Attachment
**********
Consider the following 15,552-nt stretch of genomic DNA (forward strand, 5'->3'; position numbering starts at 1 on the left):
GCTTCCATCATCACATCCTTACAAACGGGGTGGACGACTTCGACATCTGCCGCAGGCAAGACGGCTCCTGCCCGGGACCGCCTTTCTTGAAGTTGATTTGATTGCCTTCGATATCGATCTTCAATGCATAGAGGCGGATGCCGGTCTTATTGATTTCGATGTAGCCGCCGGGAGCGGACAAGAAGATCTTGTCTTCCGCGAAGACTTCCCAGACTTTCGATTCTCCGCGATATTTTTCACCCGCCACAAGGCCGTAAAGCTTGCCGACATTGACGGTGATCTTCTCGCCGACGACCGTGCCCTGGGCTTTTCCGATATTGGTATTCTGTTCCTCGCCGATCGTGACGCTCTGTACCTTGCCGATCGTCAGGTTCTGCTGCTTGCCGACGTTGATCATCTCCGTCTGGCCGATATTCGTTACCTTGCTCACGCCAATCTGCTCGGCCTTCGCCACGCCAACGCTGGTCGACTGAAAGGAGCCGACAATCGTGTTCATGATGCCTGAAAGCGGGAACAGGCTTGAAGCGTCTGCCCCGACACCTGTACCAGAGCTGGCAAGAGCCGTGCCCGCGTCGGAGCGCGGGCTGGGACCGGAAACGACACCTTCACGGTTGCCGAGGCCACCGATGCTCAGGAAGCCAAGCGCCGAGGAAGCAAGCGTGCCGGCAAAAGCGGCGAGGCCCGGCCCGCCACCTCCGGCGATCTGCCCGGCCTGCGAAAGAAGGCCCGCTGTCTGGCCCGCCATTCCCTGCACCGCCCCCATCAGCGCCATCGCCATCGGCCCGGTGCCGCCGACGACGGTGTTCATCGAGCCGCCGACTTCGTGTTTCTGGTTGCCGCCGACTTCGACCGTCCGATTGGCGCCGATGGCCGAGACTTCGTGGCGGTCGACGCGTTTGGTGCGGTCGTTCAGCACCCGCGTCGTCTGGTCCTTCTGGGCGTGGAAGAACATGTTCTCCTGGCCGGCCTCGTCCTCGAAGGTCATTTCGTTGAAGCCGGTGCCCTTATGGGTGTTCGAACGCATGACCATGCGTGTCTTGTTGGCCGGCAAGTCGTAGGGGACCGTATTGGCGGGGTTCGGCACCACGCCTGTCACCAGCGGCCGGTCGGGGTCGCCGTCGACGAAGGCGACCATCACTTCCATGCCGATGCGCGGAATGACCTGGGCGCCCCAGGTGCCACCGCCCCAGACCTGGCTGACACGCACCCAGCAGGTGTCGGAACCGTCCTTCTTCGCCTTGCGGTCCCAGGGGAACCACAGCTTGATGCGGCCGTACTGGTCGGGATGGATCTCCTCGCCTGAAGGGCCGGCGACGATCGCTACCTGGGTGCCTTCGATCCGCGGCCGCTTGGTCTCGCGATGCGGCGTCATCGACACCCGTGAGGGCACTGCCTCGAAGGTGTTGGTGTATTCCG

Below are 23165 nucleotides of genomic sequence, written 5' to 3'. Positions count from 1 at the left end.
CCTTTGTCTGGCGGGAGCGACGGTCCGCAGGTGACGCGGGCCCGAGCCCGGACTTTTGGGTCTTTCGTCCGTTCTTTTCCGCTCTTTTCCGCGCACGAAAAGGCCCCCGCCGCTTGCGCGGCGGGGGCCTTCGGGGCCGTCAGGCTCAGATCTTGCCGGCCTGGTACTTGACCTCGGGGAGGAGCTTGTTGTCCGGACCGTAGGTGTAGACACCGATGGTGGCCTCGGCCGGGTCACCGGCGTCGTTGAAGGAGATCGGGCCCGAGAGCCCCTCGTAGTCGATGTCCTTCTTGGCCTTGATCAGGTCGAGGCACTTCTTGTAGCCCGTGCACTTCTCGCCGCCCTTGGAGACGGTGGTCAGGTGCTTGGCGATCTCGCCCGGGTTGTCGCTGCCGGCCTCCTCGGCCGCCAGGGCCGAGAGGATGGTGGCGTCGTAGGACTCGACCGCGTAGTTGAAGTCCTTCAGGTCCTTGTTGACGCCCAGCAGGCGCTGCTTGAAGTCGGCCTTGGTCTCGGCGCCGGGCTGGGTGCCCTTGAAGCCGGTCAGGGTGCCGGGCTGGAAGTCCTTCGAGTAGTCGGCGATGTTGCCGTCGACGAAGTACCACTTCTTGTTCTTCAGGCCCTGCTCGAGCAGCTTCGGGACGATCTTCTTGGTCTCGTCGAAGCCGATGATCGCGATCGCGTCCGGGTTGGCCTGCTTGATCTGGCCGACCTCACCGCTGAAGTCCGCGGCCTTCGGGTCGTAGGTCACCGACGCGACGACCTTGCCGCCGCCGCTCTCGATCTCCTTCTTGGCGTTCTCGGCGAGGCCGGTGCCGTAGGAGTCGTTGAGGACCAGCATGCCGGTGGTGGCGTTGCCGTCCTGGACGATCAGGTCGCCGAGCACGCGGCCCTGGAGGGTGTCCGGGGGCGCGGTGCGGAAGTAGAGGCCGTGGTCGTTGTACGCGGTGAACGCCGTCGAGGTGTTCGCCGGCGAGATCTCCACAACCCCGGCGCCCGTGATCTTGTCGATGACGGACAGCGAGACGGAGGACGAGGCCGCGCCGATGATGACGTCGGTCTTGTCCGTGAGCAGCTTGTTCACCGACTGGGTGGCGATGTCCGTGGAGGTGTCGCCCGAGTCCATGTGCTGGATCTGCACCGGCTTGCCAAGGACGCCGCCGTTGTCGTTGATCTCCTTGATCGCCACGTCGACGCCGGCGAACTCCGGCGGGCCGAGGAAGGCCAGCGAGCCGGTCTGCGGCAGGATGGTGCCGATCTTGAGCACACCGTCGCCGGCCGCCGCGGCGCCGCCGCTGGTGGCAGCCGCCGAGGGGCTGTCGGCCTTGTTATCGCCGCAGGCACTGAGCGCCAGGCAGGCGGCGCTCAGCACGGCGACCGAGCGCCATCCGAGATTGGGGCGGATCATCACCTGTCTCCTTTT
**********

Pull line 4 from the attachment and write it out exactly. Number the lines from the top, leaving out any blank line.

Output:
CCTTTGTCTGGCGGGAGCGACGGTCCGCAGGTGACGCGGGCCCGAGCCCGGACTTTTGGGTCTTTCGTCCGTTCTTTTCCGCTCTTTTCCGCGCACGAAAAGGCCCCCGCCGCTTGCGCGGCGGGGGCCTTCGGGGCCGTCAGGCTCAGATCTTGCCGGCCTGGTACTTGACCTCGGGGAGGAGCTTGTTGTCCGGACCGTAGGTGTAGACACCGATGGTGGCCTCGGCCGGGTCACCGGCGTCGTTGAAGGAGATCGGGCCCGAGAGCCCCTCGTAGTCGATGTCCTTCTTGGCCTTGATCAGGTCGAGGCACTTCTTGTAGCCCGTGCACTTCTCGCCGCCCTTGGAGACGGTGGTCAGGTGCTTGGCGATCTCGCCCGGGTTGTCGCTGCCGGCCTCCTCGGCCGCCAGGGCCGAGAGGATGGTGGCGTCGTAGGACTCGACCGCGTAGTTGAAGTCCTTCAGGTCCTTGTTGACGCCCAGCAGGCGCTGCTTGAAGTCGGCCTTGGTCTCGGCGCCGGGCTGGGTGCCCTTGAAGCCGGTCAGGGTGCCGGGCTGGAAGTCCTTCGAGTAGTCGGCGATGTTGCCGTCGACGAAGTACCACTTCTTGTTCTTCAGGCCCTGCTCGAGCAGCTTCGGGACGATCTTCTTGGTCTCGTCGAAGCCGATGATCGCGATCGCGTCCGGGTTGGCCTGCTTGATCTGGCCGACCTCACCGCTGAAGTCCGCGGCCTTCGGGTCGTAGGTCACCGACGCGACGACCTTGCCGCCGCCGCTCTCGATCTCCTTCTTGGCGTTCTCGGCGAGGCCGGTGCCGTAGGAGTCGTTGAGGACCAGCATGCCGGTGGTGGCGTTGCCGTCCTGGACGATCAGGTCGCCGAGCACGCGGCCCTGGAGGGTGTCCGGGGGCGCGGTGCGGAAGTAGAGGCCGTGGTCGTTGTACGCGGTGAACGCCGTCGAGGTGTTCGCCGGCGAGATCTCCACAACCCCGGCGCCCGTGATCTTGTCGATGACGGACAGCGAGACGGAGGACGAGGCCGCGCCGATGATGACGTCGGTCTTGTCCGTGAGCAGCTTGTTCACCGACTGGGTGGCGATGTCCGTGGAGGTGTCGCCCGAGTCCATGTGCTGGATCTGCACCGGCTTGCCAAGGACGCCGCCGTTGTCGTTGATCTCCTTGATCGCCACGTCGACGCCGGCGAACTCCGGCGGGCCGAGGAAGGCCAGCGAGCCGGTCTGCGGCAGGATGGTGCCGATCTTGAGCACACCGTCGCCGGCCGCCGCGGCGCCGCCGCTGGTGGCAGCCGCCGAGGGGCTGTCGGCCTTGTTATCGCCGCAGGCACTGAGCGCCAGGCAGGCGGCGCTCAGCACGGCGACCGAGCGCCATCCGAGATTGGGGCGGATCATCACCTGTCTCCTTTT